Doe Deere: A Vegan And Unicorn Entrepreneur Inspired To Start Lime Crime

Lime Crime, as stated by its CEO Doe Deere is more than just a Revlon or Maybelline kind of line because it’s not just about a woman’s beauty; it’s about allowing them to let even their weird side or their unusual tastes out and not being afraid to do so. Doe Deere loves wearing her hair whichever color she feels matches the day she will have, and she spoke to Ideamensch about how she feels different hair colors should be seen as acceptable in the regular workplace because other fashion ideas have already been acceptable for a long time. She started the Lime Crime brand at a time that most people didn’t see the internet as a viable way to market cosmetics in a personal way, but she proved otherwise and today thousands of Lime Crime purchases have been made online.

 

Doe Deere began her story in Russia where she spent her childhood, and the economic struggles of that nation at the time and what her family could afford played a little role in what she wanted to do later in life. She did say that her first business was making fake tattoos as a young girl and selling them on the street. When she turned 17, she moved to the US and a few years later began studying at the Fashion Technology Institute in New York. She also produced a few albums with a band in hopes of making it big in the music industry, but eventually her passion for fashion took over and she focused on that full-time.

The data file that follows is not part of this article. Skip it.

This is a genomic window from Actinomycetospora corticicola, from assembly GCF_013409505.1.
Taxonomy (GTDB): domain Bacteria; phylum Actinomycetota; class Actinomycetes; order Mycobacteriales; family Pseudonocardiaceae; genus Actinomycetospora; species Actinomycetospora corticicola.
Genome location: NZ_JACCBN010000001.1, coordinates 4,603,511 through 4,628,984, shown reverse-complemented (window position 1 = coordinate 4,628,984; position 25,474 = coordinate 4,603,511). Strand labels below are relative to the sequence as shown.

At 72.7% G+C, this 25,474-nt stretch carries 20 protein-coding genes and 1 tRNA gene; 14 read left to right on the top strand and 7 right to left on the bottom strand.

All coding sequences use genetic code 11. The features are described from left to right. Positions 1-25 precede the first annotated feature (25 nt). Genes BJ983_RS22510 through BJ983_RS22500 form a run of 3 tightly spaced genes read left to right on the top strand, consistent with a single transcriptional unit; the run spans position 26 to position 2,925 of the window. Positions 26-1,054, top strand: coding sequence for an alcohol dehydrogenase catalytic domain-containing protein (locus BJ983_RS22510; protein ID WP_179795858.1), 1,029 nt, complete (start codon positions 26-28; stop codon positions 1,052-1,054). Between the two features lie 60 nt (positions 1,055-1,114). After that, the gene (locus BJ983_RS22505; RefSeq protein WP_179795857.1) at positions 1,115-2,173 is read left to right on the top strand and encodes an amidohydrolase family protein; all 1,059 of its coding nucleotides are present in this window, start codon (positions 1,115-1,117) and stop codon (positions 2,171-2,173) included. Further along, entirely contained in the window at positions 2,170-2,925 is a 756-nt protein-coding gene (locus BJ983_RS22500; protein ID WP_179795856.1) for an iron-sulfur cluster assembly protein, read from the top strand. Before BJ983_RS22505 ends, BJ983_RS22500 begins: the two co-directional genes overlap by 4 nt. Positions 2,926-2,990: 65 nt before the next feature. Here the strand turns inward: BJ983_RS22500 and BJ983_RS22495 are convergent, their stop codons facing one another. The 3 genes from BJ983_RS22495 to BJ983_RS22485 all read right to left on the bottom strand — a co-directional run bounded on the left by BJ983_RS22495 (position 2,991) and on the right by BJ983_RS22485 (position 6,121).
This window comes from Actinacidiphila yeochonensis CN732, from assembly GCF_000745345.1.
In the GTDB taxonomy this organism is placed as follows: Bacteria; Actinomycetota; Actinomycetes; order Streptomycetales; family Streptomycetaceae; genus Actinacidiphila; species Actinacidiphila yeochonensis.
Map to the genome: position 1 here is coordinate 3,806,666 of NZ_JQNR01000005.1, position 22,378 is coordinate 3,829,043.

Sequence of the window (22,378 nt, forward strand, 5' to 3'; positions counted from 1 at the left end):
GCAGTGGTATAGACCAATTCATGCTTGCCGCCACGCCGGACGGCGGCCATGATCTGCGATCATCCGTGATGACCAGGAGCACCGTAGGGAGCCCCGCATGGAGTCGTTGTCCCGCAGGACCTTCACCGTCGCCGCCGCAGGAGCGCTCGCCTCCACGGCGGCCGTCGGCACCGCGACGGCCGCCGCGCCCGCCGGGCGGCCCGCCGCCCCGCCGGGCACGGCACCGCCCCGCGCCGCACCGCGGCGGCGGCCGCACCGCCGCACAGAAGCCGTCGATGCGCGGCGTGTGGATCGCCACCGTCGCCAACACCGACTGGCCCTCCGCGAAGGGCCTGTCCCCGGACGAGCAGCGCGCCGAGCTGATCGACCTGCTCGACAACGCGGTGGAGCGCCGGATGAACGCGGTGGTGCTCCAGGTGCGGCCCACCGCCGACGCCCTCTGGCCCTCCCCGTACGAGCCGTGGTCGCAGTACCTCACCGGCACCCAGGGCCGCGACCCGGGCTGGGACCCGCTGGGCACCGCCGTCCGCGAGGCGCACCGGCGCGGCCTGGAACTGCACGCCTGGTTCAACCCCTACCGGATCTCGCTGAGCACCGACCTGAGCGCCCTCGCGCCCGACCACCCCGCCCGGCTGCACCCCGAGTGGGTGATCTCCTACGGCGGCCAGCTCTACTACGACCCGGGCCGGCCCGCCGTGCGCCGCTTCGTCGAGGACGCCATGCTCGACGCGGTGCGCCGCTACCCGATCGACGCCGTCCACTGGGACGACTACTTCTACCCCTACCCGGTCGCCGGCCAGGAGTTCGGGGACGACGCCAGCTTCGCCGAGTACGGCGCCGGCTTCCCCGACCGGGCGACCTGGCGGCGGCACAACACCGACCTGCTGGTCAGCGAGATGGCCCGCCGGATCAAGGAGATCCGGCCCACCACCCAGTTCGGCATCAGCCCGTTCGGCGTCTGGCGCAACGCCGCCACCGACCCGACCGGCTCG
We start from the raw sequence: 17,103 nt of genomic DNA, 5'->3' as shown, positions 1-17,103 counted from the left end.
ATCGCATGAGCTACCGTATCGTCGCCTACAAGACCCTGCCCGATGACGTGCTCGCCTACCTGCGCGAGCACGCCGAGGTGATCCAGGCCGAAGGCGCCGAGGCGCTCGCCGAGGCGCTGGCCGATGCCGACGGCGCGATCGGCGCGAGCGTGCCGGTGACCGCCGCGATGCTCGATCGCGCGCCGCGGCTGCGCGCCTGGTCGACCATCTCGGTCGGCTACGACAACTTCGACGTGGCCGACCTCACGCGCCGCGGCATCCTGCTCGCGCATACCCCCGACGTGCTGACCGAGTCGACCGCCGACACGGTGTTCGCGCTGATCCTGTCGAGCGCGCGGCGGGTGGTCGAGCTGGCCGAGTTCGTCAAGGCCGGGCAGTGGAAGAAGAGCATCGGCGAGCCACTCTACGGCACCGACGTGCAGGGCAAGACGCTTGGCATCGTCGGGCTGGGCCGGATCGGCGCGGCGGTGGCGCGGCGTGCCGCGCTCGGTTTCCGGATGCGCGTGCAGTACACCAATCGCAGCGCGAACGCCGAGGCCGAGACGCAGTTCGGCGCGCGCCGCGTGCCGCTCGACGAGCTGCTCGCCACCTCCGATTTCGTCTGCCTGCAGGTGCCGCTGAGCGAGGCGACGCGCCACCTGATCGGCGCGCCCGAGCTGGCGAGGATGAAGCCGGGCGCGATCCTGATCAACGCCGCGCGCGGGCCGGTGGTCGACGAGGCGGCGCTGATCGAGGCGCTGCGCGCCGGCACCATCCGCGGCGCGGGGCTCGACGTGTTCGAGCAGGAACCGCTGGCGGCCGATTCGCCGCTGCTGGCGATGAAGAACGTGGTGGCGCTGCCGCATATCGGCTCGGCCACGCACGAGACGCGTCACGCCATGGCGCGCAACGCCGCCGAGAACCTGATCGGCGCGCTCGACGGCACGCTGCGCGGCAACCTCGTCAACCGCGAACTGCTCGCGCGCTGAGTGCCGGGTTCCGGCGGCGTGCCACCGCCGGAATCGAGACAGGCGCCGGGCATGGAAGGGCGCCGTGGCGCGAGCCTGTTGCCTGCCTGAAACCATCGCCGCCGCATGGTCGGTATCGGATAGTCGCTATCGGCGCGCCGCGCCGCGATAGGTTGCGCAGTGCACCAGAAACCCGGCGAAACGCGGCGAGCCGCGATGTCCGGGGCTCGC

Lime Crime actually was what Doe Deere called her eBay account where she started marketing her fashions after dropping out of the fashion school due to making sales early. But her passion for color started taking over and she wanted to wear different shades of makeup and hair color as she did model shots for her fashion store. Most current beauty supply chains didn’t have the exact colors and touches that she wanted, so she decided to get the materials needed to make her own. By 2008 she had taken a completely different turn and saw the new makeup, eye shadow and hair colors as an even better foundation for the business, and she began blogging and posting videos of how the cosmetics she had created could be used. Through social media marketing and various product promotions, she started generating interest in Lime Crime and soon she had made enough money to move the company to Los Angeles.

 

Lime Crime has relied on its internet-based store for most of its sales, but it has partnered with a few brick and mortar retailers like Urban Outfitters to bring its products to store shelves. Deere has gone from self-producing the Lime Crime products to now partnering with an independent company to supply them to Lime Crime, but she meets with her lab team to try the product on before its sold. She has kept her promises to her customers that no animals are harmed in the making of cosmetics, and she even supports animal hospitals and shelter organizations.

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